This recipe describes how to take a snapshot of the
resource before each update. When a client updates a resource via the
PUT, the server updates the current state of the resource,
leaving no way for the client to know what existed before the update.
However, there are cases when clients expect to be able to go back in
time and browse through the history of changes.
For example, imagine that you are designing a web service to provide past and present snapshots of traffic conditions at certain intersections. Most clients would like to see the latest conditions, but some clients may want to browse through past traffic conditions.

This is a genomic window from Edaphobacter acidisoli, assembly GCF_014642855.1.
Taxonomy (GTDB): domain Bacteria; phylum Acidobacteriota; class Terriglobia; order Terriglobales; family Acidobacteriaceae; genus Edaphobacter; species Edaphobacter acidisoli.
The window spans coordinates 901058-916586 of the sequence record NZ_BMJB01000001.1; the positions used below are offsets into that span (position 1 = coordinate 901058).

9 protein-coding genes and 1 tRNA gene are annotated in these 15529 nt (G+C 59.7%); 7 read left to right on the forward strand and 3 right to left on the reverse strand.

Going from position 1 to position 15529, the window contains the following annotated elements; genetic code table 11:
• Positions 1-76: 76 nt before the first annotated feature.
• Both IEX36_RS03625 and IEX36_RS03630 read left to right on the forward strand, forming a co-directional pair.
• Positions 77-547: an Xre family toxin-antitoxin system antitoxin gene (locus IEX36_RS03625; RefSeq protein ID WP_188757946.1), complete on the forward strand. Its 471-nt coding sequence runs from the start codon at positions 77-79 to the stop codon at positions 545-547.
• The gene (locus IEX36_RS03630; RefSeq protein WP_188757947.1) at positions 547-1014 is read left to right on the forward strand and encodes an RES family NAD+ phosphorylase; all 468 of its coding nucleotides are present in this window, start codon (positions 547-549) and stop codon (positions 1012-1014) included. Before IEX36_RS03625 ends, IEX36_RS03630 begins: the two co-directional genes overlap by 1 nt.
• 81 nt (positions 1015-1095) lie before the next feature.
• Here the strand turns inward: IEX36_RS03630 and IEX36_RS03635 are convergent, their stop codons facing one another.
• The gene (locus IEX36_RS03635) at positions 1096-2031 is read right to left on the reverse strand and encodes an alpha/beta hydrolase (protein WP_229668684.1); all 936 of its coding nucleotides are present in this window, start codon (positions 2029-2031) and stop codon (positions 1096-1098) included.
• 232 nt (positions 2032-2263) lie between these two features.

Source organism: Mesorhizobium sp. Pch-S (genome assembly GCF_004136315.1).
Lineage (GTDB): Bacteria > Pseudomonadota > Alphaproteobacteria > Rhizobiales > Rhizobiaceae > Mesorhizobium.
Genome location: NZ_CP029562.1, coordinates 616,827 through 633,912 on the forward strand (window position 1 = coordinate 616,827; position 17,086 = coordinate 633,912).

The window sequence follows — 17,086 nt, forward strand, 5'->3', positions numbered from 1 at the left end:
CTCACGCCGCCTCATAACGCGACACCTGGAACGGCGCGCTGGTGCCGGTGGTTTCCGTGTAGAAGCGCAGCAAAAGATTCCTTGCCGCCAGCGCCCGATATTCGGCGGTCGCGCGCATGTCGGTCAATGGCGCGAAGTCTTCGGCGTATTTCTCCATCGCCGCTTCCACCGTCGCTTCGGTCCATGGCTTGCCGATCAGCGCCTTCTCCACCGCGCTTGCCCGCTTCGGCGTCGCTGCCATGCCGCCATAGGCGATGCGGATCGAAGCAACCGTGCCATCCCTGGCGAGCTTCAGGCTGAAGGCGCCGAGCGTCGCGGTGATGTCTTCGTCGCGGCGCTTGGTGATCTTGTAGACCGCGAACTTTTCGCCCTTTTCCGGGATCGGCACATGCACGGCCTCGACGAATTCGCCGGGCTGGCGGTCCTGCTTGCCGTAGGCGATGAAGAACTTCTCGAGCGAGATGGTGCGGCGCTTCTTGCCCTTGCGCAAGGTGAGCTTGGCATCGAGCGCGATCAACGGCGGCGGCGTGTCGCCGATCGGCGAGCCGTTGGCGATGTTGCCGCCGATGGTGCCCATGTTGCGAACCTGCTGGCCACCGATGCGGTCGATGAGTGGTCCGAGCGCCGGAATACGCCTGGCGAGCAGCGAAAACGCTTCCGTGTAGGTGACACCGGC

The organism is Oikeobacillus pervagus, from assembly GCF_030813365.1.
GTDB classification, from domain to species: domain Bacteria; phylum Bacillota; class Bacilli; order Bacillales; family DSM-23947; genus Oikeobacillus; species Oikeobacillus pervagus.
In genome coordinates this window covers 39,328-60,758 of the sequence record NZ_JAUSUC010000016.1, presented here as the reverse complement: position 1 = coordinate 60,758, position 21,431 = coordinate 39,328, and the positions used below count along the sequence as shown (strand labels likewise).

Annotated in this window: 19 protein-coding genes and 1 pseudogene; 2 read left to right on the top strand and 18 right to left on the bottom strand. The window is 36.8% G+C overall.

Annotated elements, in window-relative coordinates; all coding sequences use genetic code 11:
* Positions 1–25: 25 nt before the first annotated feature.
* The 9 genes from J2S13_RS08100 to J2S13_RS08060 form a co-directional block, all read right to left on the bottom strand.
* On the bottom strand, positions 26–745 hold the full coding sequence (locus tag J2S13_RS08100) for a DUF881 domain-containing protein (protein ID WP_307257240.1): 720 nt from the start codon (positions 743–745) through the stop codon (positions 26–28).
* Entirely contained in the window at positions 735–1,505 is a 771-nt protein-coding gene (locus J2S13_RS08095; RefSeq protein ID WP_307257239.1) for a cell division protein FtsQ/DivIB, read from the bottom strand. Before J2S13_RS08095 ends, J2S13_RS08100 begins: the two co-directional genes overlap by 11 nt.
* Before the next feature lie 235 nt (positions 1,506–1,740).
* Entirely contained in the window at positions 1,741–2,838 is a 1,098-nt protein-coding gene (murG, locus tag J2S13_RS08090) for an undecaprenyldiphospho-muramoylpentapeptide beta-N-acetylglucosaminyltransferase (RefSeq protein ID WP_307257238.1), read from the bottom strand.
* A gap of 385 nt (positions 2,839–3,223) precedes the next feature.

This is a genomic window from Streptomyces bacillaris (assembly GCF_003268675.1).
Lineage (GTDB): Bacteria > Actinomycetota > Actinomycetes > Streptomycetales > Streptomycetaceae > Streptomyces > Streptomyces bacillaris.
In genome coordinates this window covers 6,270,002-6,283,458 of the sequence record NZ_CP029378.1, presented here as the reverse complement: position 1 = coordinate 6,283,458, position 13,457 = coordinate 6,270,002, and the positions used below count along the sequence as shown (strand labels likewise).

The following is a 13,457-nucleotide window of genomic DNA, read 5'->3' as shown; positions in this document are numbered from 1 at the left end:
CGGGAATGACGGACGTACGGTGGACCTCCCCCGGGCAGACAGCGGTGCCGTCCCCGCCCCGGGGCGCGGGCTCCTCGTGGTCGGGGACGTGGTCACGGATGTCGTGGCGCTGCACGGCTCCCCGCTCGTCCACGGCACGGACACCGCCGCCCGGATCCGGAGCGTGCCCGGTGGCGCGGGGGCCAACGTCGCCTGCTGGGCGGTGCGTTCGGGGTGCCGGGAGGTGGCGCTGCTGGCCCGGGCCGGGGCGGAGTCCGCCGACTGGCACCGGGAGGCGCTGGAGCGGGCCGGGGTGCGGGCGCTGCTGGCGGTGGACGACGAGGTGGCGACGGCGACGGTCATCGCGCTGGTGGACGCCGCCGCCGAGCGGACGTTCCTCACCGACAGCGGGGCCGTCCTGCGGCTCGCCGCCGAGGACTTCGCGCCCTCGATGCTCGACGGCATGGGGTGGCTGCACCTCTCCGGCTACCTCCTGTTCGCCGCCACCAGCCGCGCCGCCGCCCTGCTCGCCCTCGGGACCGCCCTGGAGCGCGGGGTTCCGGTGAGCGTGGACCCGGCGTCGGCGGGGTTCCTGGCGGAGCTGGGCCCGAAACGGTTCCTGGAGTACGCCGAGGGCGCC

Alternatively consider a wiki. For each page on the wiki, the server needs to maintain a revision stack of current and past revisions for each page so that any client can retrieve, compare, and evaluate changes made to any given page.
You want to know how to keep snapshots of a resource so that clients can browse through previous versions of the resource.
Every time a client submits a
PUT request to update
a resource, before updating the resource, implicitly create a snapshot
(a copy resource). In the representation of the updated resource,
include a link to the snapshot. Also include a link in the snapshot
resource to the updated resource.
When a client submits a
DELETE request, delete the
resource along with all the snapshots.
In essence, this recipe lets you build a simple versioning mechanism ...